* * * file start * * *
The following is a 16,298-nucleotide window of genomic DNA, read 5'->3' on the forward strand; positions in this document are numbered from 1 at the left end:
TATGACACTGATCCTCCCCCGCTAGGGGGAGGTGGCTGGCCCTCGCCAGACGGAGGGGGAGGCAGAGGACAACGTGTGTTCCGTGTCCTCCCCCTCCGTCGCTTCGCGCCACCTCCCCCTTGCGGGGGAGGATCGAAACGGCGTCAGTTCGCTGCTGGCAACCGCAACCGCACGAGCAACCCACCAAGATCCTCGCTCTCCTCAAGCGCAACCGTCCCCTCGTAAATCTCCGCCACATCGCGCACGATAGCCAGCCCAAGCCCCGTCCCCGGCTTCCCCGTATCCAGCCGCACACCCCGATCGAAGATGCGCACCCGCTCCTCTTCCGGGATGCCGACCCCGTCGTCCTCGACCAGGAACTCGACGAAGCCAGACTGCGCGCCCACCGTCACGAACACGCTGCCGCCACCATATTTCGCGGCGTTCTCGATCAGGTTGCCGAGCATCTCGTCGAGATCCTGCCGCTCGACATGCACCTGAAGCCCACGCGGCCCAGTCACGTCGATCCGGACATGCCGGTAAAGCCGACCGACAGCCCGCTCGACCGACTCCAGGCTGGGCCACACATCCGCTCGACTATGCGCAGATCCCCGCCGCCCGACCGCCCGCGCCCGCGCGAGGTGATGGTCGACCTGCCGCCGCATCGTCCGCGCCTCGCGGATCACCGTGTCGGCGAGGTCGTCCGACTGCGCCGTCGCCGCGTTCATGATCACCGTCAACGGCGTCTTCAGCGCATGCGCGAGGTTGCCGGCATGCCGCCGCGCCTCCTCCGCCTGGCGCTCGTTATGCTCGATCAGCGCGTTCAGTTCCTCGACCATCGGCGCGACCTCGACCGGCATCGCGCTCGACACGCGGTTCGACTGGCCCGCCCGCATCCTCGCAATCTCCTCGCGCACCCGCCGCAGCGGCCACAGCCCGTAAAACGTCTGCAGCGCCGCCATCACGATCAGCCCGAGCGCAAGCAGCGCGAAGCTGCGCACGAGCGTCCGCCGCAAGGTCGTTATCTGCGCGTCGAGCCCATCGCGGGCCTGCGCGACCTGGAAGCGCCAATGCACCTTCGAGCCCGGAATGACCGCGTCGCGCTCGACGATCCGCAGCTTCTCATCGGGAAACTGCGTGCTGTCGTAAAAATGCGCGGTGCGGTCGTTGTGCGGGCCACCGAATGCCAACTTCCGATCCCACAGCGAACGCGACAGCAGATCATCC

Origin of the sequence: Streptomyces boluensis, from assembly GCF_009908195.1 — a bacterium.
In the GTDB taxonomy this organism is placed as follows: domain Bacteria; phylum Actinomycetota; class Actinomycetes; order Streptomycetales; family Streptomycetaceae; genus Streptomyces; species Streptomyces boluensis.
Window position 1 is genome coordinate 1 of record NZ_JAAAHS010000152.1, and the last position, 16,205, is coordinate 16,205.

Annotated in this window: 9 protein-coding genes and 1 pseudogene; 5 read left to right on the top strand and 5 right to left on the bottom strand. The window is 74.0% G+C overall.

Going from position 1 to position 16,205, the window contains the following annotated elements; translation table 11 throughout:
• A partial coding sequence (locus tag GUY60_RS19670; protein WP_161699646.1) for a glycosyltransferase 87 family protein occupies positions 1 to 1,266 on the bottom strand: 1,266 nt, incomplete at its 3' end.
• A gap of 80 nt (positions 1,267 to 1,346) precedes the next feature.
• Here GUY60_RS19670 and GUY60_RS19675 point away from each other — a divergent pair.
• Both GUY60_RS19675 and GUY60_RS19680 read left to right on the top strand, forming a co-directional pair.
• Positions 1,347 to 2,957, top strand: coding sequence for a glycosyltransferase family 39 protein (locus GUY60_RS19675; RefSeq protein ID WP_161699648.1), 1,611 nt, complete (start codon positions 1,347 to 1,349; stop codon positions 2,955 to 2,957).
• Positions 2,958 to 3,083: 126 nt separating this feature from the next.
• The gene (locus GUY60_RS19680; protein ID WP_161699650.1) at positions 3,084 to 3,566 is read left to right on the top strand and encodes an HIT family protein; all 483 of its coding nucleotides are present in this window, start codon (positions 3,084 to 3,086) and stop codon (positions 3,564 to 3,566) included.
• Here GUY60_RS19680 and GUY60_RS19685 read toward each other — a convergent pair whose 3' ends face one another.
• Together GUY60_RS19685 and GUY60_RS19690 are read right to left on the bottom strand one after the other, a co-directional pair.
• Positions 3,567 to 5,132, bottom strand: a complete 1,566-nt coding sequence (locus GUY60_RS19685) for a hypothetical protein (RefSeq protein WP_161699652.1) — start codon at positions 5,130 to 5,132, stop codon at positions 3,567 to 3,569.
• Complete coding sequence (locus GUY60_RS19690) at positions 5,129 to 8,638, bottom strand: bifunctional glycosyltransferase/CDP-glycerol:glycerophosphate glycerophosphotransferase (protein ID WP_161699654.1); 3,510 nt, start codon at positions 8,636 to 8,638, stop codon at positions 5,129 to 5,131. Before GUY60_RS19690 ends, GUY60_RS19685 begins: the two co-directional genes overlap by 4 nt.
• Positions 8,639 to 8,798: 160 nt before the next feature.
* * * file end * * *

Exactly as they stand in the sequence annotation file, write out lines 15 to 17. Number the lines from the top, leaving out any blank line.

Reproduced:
• Here GUY60_RS19680 and GUY60_RS19685 read toward each other — a convergent pair whose 3' ends face one another.
• Together GUY60_RS19685 and GUY60_RS19690 are read right to left on the bottom strand one after the other, a co-directional pair.
• Positions 3,567 to 5,132, bottom strand: a complete 1,566-nt coding sequence (locus GUY60_RS19685) for a hypothetical protein (RefSeq protein WP_161699652.1) — start codon at positions 5,130 to 5,132, stop codon at positions 3,567 to 3,569.